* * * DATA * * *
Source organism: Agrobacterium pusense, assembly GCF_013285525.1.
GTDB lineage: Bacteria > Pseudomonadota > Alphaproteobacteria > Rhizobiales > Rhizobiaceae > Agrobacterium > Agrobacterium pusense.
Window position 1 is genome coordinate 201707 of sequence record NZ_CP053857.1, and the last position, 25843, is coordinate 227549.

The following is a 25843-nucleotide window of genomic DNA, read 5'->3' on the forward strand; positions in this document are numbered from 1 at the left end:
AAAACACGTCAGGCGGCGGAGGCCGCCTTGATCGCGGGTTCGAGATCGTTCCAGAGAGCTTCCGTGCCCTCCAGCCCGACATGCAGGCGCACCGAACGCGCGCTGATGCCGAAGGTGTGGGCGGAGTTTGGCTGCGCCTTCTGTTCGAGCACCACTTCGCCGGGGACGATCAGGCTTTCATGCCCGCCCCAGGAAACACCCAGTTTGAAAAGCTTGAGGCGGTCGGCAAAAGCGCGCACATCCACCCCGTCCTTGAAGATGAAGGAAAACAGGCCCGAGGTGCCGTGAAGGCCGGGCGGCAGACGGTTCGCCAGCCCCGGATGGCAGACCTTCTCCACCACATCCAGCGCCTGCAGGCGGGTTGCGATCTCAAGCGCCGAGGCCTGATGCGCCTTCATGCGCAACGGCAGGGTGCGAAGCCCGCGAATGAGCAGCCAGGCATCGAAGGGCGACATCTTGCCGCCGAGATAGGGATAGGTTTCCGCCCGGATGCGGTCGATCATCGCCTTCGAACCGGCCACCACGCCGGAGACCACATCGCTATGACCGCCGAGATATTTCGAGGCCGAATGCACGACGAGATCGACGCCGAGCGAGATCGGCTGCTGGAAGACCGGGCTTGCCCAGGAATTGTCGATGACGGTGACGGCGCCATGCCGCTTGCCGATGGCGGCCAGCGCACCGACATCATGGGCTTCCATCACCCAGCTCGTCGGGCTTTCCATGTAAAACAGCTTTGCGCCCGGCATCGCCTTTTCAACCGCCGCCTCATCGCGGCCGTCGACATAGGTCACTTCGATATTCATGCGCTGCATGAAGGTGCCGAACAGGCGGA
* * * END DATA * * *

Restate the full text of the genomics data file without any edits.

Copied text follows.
Source organism: Agrobacterium pusense, assembly GCF_013285525.1.
GTDB lineage: Bacteria > Pseudomonadota > Alphaproteobacteria > Rhizobiales > Rhizobiaceae > Agrobacterium > Agrobacterium pusense.
Window position 1 is genome coordinate 201707 of sequence record NZ_CP053857.1, and the last position, 25843, is coordinate 227549.

The following is a 25843-nucleotide window of genomic DNA, read 5'->3' on the forward strand; positions in this document are numbered from 1 at the left end:
AAAACACGTCAGGCGGCGGAGGCCGCCTTGATCGCGGGTTCGAGATCGTTCCAGAGAGCTTCCGTGCCCTCCAGCCCGACATGCAGGCGCACCGAACGCGCGCTGATGCCGAAGGTGTGGGCGGAGTTTGGCTGCGCCTTCTGTTCGAGCACCACTTCGCCGGGGACGATCAGGCTTTCATGCCCGCCCCAGGAAACACCCAGTTTGAAAAGCTTGAGGCGGTCGGCAAAAGCGCGCACATCCACCCCGTCCTTGAAGATGAAGGAAAACAGGCCCGAGGTGCCGTGAAGGCCGGGCGGCAGACGGTTCGCCAGCCCCGGATGGCAGACCTTCTCCACCACATCCAGCGCCTGCAGGCGGGTTGCGATCTCAAGCGCCGAGGCCTGATGCGCCTTCATGCGCAACGGCAGGGTGCGAAGCCCGCGAATGAGCAGCCAGGCATCGAAGGGCGACATCTTGCCGCCGAGATAGGGATAGGTTTCCGCCCGGATGCGGTCGATCATCGCCTTCGAACCGGCCACCACGCCGGAGACCACATCGCTATGACCGCCGAGATATTTCGAGGCCGAATGCACGACGAGATCGACGCCGAGCGAGATCGGCTGCTGGAAGACCGGGCTTGCCCAGGAATTGTCGATGACGGTGACGGCGCCATGCCGCTTGCCGATGGCGGCCAGCGCACCGACATCATGGGCTTCCATCACCCAGCTCGTCGGGCTTTCCATGTAAAACAGCTTTGCGCCCGGCATCGCCTTTTCAACCGCCGCCTCATCGCGGCCGTCGACATAGGTCACTTCGATATTCATGCGCTGCATGAAGGTGCCGAACAGGCGGA